The Void is fundamentally without spatial dimensions, passions, activities, delusions or right understanding. You must clearly understand that in it there are no things, no people and no Buddhas; for this Void contains not the smallest hairsbreadth of anything that can be viewed spatially; it depends on nothing and is attached to nothing. It is all-pervading, spotless beauty; it is the self-existent and uncreated Absolute. A perception, sudden as blinking, that subject and object are one, will lead to a deeply mysterious wordless understanding; and by this understanding will you awake to the truth of Zen.
Re-tweet from emptygatezen:
We sit together, the mountain and me, until only the mountain remains. -Li Po and Tu Fu

Tuesday, December 08, 2009

Letting Go of God

Letting Go of God is a monologue by comic, cancer survivor, and Saturday Night Live alum Julia Sweeney. (imdb.com calls it a "one-person-monologue." Heh.) I'm a fan of one-person shows, and Sweeney is great at combining comedy with philosophical depth.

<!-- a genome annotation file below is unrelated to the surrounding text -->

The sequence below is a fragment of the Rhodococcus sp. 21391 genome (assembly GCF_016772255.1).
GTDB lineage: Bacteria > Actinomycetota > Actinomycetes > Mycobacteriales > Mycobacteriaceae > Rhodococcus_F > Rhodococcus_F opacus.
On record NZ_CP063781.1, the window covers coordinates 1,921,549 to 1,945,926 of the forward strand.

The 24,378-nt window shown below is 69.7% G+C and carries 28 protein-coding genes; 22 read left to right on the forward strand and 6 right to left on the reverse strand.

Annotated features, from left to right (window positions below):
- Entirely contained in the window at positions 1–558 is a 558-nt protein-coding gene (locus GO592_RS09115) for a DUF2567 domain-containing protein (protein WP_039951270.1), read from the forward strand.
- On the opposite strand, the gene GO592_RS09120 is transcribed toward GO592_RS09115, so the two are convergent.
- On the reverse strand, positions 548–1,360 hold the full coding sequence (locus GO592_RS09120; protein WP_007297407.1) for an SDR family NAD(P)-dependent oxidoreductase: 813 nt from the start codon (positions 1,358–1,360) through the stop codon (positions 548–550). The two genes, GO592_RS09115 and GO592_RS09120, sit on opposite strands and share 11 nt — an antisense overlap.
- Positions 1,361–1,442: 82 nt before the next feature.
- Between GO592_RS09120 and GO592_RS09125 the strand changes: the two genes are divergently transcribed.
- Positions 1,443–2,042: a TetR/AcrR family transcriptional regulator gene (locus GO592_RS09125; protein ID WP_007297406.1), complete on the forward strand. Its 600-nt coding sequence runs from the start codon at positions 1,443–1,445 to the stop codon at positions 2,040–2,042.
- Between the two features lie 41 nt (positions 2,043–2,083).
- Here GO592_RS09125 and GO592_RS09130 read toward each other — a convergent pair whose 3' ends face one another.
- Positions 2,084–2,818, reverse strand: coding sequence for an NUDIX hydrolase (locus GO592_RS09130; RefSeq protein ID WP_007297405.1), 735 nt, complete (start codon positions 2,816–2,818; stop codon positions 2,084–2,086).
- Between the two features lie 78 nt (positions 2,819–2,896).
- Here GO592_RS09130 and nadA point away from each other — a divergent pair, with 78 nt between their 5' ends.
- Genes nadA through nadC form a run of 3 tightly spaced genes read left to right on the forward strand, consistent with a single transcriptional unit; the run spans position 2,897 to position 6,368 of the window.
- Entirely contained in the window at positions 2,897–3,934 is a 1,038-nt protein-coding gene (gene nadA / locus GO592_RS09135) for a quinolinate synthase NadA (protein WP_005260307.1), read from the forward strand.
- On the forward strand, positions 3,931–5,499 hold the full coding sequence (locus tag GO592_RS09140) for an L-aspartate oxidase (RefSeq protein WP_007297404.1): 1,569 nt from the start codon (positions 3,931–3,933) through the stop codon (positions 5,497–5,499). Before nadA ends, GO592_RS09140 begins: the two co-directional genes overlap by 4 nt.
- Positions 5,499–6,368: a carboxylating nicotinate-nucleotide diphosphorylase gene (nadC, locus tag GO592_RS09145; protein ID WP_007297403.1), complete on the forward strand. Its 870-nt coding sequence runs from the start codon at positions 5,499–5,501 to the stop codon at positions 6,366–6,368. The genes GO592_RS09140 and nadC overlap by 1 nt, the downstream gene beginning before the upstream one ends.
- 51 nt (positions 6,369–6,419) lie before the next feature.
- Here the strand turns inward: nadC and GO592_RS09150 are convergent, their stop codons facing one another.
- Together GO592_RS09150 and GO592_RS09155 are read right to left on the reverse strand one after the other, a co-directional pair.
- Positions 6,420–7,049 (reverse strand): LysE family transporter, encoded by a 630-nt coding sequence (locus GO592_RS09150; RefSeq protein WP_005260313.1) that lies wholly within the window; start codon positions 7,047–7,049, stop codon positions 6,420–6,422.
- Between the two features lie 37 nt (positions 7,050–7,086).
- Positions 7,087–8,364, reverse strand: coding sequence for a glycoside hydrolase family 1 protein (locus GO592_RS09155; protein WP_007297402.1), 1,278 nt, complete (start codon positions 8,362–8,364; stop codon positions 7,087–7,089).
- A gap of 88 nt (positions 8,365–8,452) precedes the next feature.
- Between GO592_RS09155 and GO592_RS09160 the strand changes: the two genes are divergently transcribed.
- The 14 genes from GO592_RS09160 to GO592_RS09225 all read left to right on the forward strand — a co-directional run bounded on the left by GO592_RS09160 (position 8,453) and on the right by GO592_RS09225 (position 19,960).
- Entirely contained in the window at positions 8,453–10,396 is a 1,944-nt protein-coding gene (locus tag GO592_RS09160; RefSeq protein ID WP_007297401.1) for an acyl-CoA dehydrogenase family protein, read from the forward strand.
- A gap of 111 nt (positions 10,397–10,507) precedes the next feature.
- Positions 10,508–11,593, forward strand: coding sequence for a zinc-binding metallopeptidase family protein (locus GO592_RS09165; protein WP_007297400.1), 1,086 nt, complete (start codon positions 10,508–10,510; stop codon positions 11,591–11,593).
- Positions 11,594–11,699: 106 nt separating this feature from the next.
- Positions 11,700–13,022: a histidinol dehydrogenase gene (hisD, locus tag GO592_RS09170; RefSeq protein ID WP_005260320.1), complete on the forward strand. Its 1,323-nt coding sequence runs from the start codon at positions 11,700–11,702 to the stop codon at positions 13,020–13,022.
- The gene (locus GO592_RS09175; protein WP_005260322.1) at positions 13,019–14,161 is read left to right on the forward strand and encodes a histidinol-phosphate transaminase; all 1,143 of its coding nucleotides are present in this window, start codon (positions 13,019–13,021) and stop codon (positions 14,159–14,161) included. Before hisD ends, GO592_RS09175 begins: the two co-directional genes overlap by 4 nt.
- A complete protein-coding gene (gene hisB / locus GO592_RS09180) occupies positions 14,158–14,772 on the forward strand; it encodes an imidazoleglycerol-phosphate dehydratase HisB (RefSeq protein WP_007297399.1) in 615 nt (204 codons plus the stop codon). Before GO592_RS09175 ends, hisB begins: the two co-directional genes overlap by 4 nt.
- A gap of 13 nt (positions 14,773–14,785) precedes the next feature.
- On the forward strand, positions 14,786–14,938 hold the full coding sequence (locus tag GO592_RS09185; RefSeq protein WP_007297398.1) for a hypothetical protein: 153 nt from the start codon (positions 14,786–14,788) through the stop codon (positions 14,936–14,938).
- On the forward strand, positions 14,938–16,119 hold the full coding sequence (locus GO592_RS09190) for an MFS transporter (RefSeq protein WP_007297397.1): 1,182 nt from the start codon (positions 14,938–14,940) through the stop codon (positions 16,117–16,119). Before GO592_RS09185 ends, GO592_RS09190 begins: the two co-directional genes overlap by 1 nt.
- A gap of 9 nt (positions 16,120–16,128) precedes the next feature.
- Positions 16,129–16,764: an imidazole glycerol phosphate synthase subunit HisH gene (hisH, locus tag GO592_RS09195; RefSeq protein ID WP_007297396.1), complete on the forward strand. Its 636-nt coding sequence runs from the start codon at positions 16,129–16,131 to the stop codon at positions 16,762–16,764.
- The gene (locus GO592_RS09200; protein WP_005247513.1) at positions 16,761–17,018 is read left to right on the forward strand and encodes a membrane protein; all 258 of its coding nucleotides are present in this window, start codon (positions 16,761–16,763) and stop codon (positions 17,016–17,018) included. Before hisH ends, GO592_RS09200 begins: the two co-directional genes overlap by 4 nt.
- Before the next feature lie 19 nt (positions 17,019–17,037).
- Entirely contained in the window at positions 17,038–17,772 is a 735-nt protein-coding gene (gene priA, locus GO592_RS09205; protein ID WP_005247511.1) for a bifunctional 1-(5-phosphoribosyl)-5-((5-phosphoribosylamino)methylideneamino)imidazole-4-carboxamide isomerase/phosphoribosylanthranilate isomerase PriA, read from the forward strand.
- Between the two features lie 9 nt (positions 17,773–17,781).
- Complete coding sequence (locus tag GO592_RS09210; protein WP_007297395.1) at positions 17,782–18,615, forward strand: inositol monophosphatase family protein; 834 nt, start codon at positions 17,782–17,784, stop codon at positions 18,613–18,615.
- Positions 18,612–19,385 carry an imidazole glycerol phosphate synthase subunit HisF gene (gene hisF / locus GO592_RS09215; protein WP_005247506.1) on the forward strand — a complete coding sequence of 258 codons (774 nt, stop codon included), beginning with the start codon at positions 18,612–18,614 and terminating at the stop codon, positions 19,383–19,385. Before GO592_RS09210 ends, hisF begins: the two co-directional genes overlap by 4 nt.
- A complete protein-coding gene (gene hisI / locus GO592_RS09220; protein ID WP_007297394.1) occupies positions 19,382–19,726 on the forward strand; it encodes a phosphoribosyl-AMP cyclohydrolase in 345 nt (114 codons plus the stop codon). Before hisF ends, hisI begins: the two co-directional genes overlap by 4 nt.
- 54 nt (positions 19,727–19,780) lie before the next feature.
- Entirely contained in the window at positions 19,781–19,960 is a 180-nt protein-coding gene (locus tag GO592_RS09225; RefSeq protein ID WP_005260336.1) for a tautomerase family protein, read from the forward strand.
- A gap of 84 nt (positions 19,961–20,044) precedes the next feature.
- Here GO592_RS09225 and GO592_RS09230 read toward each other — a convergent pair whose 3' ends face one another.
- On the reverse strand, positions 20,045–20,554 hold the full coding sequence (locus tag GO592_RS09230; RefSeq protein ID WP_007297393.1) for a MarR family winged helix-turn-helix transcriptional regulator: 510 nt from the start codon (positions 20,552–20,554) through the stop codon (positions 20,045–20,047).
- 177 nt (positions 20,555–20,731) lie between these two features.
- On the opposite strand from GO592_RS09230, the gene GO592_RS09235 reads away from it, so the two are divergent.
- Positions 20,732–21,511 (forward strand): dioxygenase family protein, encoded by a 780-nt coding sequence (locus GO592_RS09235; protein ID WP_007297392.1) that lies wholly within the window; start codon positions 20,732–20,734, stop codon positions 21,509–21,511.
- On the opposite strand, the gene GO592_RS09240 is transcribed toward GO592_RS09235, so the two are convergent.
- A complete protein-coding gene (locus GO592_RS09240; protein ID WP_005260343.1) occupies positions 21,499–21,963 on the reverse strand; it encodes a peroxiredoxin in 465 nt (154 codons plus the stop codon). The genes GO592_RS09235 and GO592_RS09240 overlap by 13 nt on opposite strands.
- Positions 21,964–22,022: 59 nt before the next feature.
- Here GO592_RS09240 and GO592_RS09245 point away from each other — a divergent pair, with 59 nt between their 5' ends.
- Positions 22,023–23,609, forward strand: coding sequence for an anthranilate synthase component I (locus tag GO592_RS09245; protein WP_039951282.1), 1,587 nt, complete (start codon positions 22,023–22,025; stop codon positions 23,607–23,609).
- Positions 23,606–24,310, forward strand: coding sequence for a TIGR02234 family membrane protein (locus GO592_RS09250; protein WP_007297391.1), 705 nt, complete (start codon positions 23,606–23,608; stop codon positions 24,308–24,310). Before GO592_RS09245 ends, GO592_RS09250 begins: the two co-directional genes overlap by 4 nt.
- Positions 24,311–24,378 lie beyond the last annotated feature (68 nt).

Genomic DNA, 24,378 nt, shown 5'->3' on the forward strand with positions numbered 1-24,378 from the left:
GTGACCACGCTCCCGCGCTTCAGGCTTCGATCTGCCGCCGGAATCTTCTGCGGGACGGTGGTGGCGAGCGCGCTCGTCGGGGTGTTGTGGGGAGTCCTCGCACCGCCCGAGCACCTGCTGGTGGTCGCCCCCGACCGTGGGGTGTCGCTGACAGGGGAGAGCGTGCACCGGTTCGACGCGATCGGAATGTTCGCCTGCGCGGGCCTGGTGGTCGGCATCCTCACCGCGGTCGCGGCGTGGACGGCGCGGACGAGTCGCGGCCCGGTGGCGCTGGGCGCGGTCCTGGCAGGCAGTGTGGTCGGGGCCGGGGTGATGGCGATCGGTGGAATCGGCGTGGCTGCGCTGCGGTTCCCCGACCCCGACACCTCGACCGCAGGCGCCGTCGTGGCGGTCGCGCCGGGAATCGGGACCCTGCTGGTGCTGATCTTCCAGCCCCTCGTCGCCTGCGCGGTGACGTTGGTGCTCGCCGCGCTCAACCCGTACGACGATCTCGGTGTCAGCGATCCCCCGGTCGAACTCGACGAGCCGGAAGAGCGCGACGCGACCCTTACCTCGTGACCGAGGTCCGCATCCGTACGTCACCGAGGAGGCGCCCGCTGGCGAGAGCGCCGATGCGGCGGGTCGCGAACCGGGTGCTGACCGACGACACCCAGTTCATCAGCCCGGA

I'm watching it on Showtime cable TV as we speak. Sweeney talked about being visited by some fresh-faced Mormon missionaries. She was stunned by how stupid their lead story was: a tale about Jesus visiting America on his way up to Heaven, about Joseph Smith learning of this visitation when he dug up golden tablets conveniently buried in his neighborhood, how Smith conveniently found a magic rock that allowed him alone to decode the writings on the tablets, which for some reason were in ancient Egyptian. Etc.

Like most things in life, the story of Mormonism is explained most incisively by South Park. The half-hour episode All About the Mormons is available in full on several sites, including MySpace. If you haven't seen it, do so immediately.